Palmer amaranth, sometimes referred to as carelessweed, is a summer annual broadleaf weed species closely related to other pigweed species such as waterhemp, smooth and redroot. It evolved in deserts of the southwestern United States, including areas of the Sonoran Desert, but because of its adaptability, has now colonized very different agricultural landscapes across the United States. As an example, it’s been found in Illinois, and Aaron Hager, University of Illinois Extension weed specialist says that confirmed reports indicate it will cut soybean yields by almost 80%, and corn yields by over 90%. Adam Davis, USDA plant ecologist says there are few barriers to the establishment of Palmer amaranth and they’re competitive with crop species. While his observation follows Illinois research, his conclusion could be applied to nearly every state:
…it’s not a question of if Palmer amaranth will become established in Illinois, but rather when and where it will become established…
Palmer amaranth plants are either male or female, and male plants produce only pollen while female plants produce only seed. Aaron Hager’s colleagues at Purdue, Bill Johnson and Travis Legleiter, have produced an 11-page guide to this weed which they say will produce 100,000 seeds per plant when competing with a crop, and a half million seeds per plant when not in competition with other plants. The seeds are spread by birds, furry-footed wild animals, dirt clods on tillage equipment, and particularly combines. Farmers who operate across wide expansive areas are more likely to quickly spread the seed than those who work close to home.
Iowa State University weed specialists Bob Hartzler and Mike Owen says Palmer amaranth is just moving into Iowa. They stress the importance of properly identifying this weed. If you think you may have discovered Palmer amaranth, you can verify its identity by testing a leaf tissue sample. Hartzler and Meaghan Bryan also offer a guide which helps identify Palmer from other varieties of amaranth.
So how should this weed be controlled? Experts say that management programs that rely on a single mode of action will typically be ineffective. Hager and other specialists recommend some specific precautions to take where the plant exists:
- Fields with Palmer amaranth populations should be the last fields harvested in the fall and the last fields planted in the spring.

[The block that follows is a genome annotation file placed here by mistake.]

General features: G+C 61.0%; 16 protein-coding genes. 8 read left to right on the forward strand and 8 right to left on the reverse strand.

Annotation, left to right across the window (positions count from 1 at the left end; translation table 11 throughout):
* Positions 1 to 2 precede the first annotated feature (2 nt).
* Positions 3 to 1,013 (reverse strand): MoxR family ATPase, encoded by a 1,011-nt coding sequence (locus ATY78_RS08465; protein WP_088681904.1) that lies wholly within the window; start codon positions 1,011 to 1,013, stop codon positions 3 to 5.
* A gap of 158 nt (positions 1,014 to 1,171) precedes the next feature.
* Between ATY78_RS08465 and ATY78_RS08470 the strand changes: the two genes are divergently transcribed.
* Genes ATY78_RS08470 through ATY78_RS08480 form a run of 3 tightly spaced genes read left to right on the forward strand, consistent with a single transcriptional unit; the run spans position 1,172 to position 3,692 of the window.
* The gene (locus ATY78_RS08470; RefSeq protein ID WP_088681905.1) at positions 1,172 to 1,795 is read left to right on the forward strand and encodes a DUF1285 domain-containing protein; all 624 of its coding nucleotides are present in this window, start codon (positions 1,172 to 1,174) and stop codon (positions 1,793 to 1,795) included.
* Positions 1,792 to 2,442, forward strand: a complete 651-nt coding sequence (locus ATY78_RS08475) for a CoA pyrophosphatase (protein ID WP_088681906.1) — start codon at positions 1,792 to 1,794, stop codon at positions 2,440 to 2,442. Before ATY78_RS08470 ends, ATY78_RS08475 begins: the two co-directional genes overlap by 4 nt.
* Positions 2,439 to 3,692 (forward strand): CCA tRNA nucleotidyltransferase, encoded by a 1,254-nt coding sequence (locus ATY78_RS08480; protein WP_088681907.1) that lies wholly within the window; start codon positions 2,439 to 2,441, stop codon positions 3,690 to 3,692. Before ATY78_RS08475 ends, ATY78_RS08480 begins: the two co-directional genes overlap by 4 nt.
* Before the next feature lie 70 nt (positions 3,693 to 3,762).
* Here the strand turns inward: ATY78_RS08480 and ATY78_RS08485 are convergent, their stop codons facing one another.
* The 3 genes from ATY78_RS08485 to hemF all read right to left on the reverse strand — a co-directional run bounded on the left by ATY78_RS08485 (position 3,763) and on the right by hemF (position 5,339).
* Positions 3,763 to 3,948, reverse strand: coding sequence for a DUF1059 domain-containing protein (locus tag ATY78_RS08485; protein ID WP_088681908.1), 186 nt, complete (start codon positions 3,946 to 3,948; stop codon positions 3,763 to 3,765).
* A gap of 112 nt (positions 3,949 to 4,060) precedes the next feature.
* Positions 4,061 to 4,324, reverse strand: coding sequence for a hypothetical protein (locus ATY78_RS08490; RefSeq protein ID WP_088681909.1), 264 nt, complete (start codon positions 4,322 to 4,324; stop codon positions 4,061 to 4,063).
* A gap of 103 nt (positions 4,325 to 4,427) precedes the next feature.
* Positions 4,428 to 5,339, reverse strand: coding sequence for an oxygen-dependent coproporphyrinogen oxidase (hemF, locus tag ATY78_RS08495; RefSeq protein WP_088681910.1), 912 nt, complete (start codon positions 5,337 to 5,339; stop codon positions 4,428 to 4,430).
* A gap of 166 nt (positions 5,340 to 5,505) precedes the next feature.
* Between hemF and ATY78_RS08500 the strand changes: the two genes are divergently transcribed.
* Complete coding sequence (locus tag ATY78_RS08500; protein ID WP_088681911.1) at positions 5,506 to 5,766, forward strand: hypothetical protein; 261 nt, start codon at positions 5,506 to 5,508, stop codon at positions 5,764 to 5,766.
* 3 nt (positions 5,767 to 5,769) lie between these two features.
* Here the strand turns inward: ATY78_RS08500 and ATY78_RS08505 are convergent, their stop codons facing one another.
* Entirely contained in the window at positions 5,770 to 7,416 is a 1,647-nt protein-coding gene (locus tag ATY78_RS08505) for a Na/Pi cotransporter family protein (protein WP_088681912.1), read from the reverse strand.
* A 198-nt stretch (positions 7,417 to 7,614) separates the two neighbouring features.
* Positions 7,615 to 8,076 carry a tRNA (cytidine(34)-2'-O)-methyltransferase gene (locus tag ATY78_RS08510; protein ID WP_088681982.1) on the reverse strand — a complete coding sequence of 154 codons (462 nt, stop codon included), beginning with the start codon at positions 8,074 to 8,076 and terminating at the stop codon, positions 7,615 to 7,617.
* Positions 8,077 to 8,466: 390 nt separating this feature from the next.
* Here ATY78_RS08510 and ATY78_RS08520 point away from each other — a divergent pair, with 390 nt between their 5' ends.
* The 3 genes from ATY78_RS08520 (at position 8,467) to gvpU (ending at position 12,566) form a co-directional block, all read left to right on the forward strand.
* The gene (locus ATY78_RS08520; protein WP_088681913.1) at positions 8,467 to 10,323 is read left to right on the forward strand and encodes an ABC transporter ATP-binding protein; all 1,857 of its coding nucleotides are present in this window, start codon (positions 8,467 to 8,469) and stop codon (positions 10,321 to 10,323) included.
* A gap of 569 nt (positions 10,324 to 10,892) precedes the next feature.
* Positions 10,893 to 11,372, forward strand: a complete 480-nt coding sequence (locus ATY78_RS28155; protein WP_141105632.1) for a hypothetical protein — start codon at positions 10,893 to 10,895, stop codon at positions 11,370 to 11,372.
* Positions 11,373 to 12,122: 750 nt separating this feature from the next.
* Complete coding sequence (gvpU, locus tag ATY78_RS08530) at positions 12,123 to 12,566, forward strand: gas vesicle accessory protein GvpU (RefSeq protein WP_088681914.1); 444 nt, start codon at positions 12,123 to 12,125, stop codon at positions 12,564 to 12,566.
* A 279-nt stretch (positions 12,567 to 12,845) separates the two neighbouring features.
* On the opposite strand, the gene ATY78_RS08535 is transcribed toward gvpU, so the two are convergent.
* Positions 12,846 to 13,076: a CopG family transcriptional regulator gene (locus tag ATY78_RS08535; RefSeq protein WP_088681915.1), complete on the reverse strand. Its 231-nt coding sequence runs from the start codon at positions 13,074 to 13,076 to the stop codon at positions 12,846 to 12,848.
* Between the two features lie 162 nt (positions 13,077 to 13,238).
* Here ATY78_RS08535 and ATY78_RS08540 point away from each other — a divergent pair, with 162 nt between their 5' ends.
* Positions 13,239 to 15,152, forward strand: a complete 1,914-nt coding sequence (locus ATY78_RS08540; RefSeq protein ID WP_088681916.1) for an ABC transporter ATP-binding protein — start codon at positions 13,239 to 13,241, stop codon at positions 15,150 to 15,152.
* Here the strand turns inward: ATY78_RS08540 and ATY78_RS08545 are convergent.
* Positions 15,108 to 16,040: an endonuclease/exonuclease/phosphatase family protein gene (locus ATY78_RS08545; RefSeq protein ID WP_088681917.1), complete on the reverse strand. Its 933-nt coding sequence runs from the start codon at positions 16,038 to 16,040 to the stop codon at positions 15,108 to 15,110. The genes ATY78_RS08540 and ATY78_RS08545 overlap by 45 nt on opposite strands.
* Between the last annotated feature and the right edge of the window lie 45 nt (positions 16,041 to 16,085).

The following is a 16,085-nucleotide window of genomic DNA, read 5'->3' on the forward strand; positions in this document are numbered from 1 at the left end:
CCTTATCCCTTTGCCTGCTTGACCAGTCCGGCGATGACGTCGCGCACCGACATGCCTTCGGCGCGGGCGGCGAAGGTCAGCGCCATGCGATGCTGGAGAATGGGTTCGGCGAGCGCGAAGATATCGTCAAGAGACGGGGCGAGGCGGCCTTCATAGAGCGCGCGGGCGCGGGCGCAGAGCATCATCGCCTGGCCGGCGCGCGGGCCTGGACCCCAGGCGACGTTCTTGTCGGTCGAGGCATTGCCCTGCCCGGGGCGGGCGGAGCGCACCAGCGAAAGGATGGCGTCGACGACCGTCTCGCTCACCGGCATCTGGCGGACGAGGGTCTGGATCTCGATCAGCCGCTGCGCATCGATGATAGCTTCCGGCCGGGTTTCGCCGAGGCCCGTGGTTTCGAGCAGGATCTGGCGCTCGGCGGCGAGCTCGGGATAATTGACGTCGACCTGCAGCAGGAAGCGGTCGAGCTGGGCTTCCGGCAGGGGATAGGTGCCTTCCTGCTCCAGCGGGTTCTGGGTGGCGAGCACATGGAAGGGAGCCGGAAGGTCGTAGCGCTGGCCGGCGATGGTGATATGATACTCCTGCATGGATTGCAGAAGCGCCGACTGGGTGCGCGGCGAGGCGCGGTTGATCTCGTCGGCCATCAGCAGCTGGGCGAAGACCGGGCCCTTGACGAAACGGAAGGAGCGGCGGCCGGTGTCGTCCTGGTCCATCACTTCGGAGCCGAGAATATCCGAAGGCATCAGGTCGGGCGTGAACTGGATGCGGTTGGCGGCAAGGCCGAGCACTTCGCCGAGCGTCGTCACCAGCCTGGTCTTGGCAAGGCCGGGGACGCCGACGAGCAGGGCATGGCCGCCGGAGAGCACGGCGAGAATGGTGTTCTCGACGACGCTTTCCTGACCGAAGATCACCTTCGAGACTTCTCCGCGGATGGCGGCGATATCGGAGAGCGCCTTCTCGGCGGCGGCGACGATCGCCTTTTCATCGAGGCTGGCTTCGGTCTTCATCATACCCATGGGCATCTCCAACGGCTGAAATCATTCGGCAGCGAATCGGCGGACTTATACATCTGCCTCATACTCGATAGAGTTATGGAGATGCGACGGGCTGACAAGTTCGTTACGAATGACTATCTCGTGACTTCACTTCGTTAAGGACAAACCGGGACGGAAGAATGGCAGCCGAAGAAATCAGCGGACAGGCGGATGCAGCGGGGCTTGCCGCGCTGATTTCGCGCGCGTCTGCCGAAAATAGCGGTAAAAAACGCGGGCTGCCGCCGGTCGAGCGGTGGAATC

- Mark or flag areas where Palmer amaranth plants have produced seed. These areas should be intensively scouted the following season and an aggressive Palmer amaranth management plan implemented to prevent future seed production.
- Do not mechanically harvest mature Palmer amaranth plants with crop harvesting equipment. Physically remove the plants immediately prior to harvest and either leave the plants in the field or place in a sturdy garden bag and remove the plants in the field. Bury or burn the bags in a burn barrel as soon as possible.
- Fields in which Palmer amaranth seeds were produced should NOT be tilled during the fall or following spring. Leaving the seeds near the soil surface increases the opportunities for seed predation by various granivores.
The University of Illinois weed science program has developed recommendations for management of Palmer amaranth which hold three general principles:
- Prevention is preferable to eradication.
- It is not uncommon for annual herbicide costs to at least double once Palmer amaranth becomes established.
- Control of Palmer amaranth should not be less than 100%
Hager sums things up by saying the threshold for this species is zero. Because of the amount of seeds produced by the female Palmer amaranth, in less than five years a few surviving plants could completely shift the weed spectrum in any specific field.
Have you spotted any carelessweed in your fields? What steps are you taking to control this invasive and extremely competitive species?
-Terry Olson, Titan Outlet Store Team
Midwest Ag Journal (an edition of High Plains Journal) 2014 Spring Planting Issue